While EU agriculture ministers are less than united on a harmonised nutritional labelling scheme, the picture on a potential animal welfare label is much more promising.
When Germany took over the reins of the rotating EU presidency last July, agriculture minister Julia Klöckner made clear that labelling was high on the agenda, both for nutritional information and for animal welfare.
But after five months of talks, we are still not much closer to a consensus among ministers on an EU-wide nutritional label.
The German presidency has one shot left to get it right and they are preparing a last-ditch attempt to have a joint Council conclusion at the last meeting they will chair next week (15-16 December)
But these high hopes look likely to be dashed given that Italy has threatened to put a spanner in the works.
It is no secret that the country is less than satisfied with the way the issue has been dealt with so far. According to Italy, the latest talks at the EU Council have confirmed the difficulty of reaching an agreement. “In our opinion, the approach has not been completely neutral,” the agriculture minister Teresa Bellanova stressed in a note.
It is now extremely unlikely that Germans will manage to persuade the Italians, which leaves a high chance that conclusions of food labelling will only be signed off by the presidency.
This could water down the original intention of giving a clear message to the European Commission, which is expected to put forward a proposal for a harmonised food labelling scheme in the context of its Farm to Fork strategy (F2F).
So far the Commission has lent its support behind the idea of having a mandatory framework at the EU level, as any national attempt to regulate on the matter runs the risk of fragmenting the Single Market.
Taking of fragmentation, not all member states share this view. The Nordic countries, for instance, have developed their own successful front-of-pack labelling systems which they are reluctant to part ways with.
Doubts have started to arise on relying only on food labelling to ‘nudge’ consumers toward healthier diets.
In an interview with EURACTIV, European Parliament’s rapporteur on the Farm to Fork, the centre-right MEP Herbert Dorfmann, said that the most developed labelling framework in the world at the moment is, perhaps, that of the United States. “But I don’t have the impression that their diet is healthier than ours,” he added.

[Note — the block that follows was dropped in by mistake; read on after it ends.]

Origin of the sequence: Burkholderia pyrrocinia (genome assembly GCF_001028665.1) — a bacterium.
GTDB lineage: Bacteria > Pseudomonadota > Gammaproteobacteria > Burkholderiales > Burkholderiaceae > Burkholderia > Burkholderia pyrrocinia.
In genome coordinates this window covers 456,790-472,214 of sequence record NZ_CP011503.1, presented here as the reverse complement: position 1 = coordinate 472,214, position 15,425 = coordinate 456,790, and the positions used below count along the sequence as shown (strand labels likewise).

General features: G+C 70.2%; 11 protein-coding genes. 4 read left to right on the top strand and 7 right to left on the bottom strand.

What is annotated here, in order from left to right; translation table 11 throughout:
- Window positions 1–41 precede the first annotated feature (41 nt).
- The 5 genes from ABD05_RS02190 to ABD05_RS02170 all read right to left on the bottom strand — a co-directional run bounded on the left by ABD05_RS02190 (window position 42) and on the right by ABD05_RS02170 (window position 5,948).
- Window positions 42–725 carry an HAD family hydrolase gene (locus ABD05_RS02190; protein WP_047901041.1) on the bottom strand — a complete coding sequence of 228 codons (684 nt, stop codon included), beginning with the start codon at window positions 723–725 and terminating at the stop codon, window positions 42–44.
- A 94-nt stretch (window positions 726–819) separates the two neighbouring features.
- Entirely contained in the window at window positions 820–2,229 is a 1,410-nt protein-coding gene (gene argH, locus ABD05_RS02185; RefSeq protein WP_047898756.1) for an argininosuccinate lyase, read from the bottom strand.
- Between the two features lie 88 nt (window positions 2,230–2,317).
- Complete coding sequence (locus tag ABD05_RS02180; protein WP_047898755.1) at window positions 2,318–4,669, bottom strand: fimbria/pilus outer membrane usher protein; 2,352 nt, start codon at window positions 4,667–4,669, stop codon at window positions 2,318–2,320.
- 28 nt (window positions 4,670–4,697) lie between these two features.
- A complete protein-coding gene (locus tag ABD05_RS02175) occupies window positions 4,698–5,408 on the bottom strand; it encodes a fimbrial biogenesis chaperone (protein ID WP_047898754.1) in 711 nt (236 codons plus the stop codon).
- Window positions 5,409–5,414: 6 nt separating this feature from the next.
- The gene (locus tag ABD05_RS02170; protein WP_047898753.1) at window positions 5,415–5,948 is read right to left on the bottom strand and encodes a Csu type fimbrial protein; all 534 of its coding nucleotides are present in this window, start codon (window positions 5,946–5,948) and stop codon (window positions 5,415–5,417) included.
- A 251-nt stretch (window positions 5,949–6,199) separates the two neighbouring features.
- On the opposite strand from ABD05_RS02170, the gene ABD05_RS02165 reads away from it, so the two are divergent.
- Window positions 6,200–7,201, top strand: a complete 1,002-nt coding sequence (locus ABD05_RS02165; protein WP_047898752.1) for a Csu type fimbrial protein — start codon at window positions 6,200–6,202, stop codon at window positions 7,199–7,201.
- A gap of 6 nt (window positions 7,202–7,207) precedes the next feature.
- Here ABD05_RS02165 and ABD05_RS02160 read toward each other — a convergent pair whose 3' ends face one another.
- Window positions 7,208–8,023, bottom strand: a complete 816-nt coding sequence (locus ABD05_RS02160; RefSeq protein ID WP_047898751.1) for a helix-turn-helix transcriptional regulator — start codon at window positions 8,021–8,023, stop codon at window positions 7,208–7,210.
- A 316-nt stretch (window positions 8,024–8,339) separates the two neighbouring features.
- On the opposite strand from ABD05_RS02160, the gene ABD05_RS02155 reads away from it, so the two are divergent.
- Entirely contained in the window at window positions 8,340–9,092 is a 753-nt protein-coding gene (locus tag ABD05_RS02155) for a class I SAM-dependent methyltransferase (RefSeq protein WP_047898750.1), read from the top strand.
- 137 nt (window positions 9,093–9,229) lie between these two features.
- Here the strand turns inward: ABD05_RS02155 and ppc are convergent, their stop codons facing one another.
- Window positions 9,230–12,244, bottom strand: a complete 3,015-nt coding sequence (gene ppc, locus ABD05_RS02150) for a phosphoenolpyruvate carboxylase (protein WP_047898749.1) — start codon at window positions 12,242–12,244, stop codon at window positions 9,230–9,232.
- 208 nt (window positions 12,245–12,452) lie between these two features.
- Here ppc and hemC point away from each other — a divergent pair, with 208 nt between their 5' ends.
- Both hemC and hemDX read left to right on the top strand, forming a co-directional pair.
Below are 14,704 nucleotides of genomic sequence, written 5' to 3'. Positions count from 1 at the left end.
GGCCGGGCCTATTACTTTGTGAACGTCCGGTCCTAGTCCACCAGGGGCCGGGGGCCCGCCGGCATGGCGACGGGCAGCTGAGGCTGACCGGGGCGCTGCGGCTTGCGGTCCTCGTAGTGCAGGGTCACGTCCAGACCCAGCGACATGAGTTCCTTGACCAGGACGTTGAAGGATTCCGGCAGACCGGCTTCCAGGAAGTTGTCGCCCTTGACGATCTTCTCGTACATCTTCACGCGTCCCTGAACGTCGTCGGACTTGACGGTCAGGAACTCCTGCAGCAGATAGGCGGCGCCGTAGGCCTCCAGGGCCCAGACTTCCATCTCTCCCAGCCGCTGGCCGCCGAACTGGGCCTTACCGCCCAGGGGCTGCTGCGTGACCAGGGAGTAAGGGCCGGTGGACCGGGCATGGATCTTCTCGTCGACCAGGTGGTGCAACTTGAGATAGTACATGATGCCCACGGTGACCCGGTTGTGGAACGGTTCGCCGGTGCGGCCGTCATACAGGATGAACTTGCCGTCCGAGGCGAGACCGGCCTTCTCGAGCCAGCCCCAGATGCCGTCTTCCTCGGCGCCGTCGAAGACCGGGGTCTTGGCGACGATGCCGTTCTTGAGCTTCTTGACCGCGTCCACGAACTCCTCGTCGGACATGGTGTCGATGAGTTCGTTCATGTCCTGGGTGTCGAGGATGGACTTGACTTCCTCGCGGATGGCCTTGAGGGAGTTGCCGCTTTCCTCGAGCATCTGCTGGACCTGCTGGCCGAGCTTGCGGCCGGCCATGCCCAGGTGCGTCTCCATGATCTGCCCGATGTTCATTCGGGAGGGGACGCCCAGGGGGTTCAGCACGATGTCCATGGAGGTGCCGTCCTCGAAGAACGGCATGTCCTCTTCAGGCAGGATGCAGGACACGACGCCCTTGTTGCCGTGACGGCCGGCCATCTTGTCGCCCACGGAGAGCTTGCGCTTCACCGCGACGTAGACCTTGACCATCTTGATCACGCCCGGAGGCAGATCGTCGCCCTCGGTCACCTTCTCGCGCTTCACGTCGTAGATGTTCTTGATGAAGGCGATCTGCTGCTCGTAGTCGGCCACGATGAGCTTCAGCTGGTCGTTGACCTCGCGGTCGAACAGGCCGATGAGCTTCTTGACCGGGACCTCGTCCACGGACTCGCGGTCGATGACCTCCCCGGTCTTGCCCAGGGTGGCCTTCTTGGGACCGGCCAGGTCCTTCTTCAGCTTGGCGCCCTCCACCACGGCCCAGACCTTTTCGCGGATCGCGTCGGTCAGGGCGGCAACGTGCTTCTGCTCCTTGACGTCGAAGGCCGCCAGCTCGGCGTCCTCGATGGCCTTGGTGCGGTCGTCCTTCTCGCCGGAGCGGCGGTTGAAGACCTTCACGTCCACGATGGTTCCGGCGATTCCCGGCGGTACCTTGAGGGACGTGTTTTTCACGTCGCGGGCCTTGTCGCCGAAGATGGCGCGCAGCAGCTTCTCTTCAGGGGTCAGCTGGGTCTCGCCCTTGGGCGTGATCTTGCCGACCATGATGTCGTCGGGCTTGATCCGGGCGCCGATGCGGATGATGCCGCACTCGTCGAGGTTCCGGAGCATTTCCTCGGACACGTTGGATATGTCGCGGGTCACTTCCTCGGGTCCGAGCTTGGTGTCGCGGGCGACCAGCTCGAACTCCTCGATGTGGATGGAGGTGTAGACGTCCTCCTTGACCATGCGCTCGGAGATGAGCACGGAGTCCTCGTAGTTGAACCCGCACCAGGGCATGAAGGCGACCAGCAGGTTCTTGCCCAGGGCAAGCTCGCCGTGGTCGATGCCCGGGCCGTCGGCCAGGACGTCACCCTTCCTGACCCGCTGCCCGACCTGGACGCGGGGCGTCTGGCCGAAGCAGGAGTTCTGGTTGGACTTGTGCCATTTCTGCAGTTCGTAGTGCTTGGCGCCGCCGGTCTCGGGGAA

On the other hand, member states seem more ready to embrace the idea of a standardised animal welfare label for livestock foodstuffs.
An EU official told EURACTIV that they are “confident” that the draft conclusions on an animal welfare label will be adopted.
There have been a number of national voluntary schemes implemented in different member states so far. However, a corresponding legislative framework has yet to be initiated at the European level.
Germany is a strong advocate for the creation of a transparent and harmonised EU-wide animal welfare label, arguing that this will significantly increase consumer confidence in the labelling of animal products.
At the same time, they expect the creation of an animal welfare label could also open up a new market for farmers to sell products produced to higher animal welfare standards, ultimately leading to an improvement of animal welfare in livestock husbandry.
Ministers are also considering the introduction of food origins indications on front-of-pack labelling.
However, a draft of the conclusions that the Germany presidency would like to be approved next week highlights the importance of conceiving a scheme that avoids problems in the internal market and that it is somehow WTO-proof.
For the presidency, the new food origins label also needs to be “clear and easily understandable to avoid misleading consumers.” Once again, easier said than done.